tv Asian Network Big Election Debate BBC News June 3, 2017 1:30pm-2:01pm BST
ahead of her benefit concert tomorrow evening — ariana grande makes a surprise visit to the manchester royal children's hospital, visiting fans injured in the terror attack. now on bbc news... the asian network's big election debate. welcome to the asian network's big election debate. we are on the asian network, and the bbc news channel. i'm nomia iqbal, here in the splendid elgar concert hall at the university of birmingham, and on stage here in the concert hall. with me is our audience, people from all different backgrounds, different political allegiances, and with just one week to go before the big vote, they have a lot of questions about a wide range of issues. they will be putting those questions to our panel of guests from different political parties. with us today is shailesh vara
from the conservatives, khalid mahmood from labour, baroness sheehan from the liberal democrats, bob dhillon from ukip, and leanne wood from plaid cymru. following the horrific terror attack in manchester last week, campaigning for the election had been suspended. of course it has now resumed. but the events of manchester are still very much on people's minds. i was in the city reporting and i am from manchester. there were a lot of questions being asked in the aftermath. let's begin the debate today with talking about what happened in manchester, looking at some of the issues that came from it. let's go to our first question. in light of the recent atrocities committed in manchester, should muslims do more to condemn terrorism within their communities? shailesh vara from
the conservatives? let me express my deepest sympathies and condolences for the family and friends of those who tragically lost their lives in what was basically a very wicked and evil act. it has been condemned by the whole world. as far as community engagement has been concerned, of course. there ought to be engagement by every citizen in the uk. but given that many of the people who are engaging in this activity come from the a political community, it is right everyone is vigilant. it may mean if you are suspicious of an individual, reporting them to the police. of course there will be some reluctance on the part of people to report individuals that they know, love and care about to police, but what i would say to those individuals is to just look at the pain and anguish that has been caused to all of the families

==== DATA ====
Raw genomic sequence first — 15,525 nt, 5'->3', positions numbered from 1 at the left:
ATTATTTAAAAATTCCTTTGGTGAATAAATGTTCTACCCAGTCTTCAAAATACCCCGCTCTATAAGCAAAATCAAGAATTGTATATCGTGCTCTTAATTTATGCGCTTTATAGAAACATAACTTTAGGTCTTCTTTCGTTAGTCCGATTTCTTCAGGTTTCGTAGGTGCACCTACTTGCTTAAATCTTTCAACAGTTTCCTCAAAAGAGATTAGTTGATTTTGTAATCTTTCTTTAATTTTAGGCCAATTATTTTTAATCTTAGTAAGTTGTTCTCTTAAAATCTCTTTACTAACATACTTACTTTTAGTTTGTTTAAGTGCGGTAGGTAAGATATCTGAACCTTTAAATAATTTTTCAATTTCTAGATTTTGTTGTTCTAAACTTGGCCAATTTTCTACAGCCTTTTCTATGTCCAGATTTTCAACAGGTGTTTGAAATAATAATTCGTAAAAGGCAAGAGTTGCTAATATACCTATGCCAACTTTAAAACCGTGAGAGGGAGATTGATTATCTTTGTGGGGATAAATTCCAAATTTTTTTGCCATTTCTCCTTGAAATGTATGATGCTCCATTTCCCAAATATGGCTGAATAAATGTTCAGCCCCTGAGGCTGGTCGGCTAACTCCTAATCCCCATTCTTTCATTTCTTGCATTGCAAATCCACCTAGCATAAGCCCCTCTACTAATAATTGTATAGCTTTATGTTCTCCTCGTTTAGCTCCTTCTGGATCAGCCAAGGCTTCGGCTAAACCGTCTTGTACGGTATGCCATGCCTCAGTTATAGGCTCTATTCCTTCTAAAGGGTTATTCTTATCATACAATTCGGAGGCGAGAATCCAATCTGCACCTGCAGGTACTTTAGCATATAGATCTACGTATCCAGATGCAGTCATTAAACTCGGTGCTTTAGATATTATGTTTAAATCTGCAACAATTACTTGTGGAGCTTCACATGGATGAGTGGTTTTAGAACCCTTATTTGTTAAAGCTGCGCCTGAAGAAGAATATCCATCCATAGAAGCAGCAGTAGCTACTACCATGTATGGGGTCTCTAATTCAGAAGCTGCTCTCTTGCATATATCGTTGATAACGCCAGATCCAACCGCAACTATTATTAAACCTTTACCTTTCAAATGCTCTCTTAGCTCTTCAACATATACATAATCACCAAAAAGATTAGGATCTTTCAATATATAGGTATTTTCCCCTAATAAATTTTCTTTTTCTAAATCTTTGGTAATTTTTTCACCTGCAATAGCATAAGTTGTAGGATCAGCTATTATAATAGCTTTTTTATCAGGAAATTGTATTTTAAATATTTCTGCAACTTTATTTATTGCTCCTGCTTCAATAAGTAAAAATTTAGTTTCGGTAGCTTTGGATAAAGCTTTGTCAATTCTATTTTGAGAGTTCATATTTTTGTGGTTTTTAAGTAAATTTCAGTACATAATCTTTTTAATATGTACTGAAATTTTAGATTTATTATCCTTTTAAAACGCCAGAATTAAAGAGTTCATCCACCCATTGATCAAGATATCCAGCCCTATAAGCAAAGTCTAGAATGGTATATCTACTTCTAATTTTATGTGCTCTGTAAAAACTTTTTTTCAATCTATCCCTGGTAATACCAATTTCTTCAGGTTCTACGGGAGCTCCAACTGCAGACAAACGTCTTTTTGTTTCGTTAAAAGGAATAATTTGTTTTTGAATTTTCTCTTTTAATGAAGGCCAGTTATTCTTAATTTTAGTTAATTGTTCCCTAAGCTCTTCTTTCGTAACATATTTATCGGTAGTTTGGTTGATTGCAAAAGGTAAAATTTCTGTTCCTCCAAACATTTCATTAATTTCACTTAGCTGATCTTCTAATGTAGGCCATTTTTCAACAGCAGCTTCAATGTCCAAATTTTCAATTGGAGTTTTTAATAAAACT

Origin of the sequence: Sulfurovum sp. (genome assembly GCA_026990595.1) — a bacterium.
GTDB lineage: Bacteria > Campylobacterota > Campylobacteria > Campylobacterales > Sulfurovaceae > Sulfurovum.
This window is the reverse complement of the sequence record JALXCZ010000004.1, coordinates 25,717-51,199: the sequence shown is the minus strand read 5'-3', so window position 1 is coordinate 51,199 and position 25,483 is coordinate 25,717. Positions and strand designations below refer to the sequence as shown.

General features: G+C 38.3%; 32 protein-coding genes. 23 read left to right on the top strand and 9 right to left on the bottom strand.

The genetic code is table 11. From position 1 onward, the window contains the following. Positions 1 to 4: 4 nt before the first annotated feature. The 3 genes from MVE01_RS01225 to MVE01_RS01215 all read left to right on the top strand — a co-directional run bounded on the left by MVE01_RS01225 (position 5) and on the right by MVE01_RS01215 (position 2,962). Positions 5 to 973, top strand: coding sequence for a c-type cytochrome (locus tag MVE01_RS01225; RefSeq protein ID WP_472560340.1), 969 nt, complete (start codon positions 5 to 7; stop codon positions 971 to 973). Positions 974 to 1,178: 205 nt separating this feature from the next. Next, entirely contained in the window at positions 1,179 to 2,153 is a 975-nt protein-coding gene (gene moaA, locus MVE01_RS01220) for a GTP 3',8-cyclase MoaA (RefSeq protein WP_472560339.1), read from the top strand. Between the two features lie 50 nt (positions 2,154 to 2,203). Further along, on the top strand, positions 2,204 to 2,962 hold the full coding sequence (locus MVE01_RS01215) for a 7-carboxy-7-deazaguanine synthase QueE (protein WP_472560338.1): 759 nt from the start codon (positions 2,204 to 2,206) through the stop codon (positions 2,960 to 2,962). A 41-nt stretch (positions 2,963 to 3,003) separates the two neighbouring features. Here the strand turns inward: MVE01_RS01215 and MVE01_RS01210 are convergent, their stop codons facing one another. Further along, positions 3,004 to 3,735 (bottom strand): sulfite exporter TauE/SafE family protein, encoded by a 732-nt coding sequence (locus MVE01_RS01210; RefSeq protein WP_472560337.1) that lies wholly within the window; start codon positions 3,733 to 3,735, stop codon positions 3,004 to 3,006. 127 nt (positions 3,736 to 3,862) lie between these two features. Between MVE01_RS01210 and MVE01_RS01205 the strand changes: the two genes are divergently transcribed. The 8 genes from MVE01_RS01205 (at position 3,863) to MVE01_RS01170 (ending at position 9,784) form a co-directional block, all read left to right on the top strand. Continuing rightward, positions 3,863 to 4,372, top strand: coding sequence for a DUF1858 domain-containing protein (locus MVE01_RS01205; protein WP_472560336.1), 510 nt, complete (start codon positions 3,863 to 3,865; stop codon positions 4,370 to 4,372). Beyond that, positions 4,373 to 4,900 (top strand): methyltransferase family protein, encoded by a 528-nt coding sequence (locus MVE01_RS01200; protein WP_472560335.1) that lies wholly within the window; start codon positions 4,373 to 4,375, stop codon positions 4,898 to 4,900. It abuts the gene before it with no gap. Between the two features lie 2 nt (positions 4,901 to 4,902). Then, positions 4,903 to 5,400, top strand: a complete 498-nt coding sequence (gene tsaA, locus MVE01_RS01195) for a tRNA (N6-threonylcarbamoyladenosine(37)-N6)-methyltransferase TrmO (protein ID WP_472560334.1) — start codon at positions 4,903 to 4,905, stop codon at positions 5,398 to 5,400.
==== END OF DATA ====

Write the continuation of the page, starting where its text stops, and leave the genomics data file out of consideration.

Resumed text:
and friends of... because of those innocent lives that were taken away. it mightjust be the case that if someone is reported, we mightjust be stopping future tragedies such as that. so, you think the responsibility is for everybody, but specifically the muslim community? i think that given the background of many of the people who engage in terrorist activities is from the muslim community and certainly i would ask that the muslim community is vigilant. that is not to say that it is the exclusive responsibility of the muslim community, because many individuals go to colleges and work, and mixing everyday society. they are mixing with mainstream society. all of us have a responsibility. i will come back to the rest of the panel but i want to ask you, do you think that it is muslim's responsibility to condemn terrorism? do you think that it is muslims' responsibility to condemn terrorism? i think it is everyone‘s
responsibility to condemn terrorism but there is clearly a problem within some aspects, a very small minority, of the muslim community that i do not think the solution is to ignore it and say that itjust is not there, because a significant portion, if not a majority of terror attacks we see, are committed by those supporting these ideologies, essentially. bob dhillon, ukip? my sympathies again go to the people of manchester. we have to go back to the 1970s, when we look at british policy which has gone wrong. basically, what we have done is funded these terrorist groups in the 1970s and 1980s to overthrow russian regimes in afghanistan and various other middle east countries. that is where the policy started. then, what we did secondly, was the secret services were qualified people who were replaced by cronies, by tony blair, who put cronies in to get the result that he wanted
for the iraq war, with no plan b. when you destroy a country, which iraq was quite a nice country from when i visited it to what it is now, and have no plan b, and when people see that, they have this hate in them. you are linking terrorism to past behaviours? yes. whatever the issues are, we cannot blame any single policy young people's lives, people who have wanted to go out to enjoy their evening and barbarically killed those very young people in the way that they have done. back to the original question, the issue is that a vast majority of the muslim community condemns it out right, and i did an article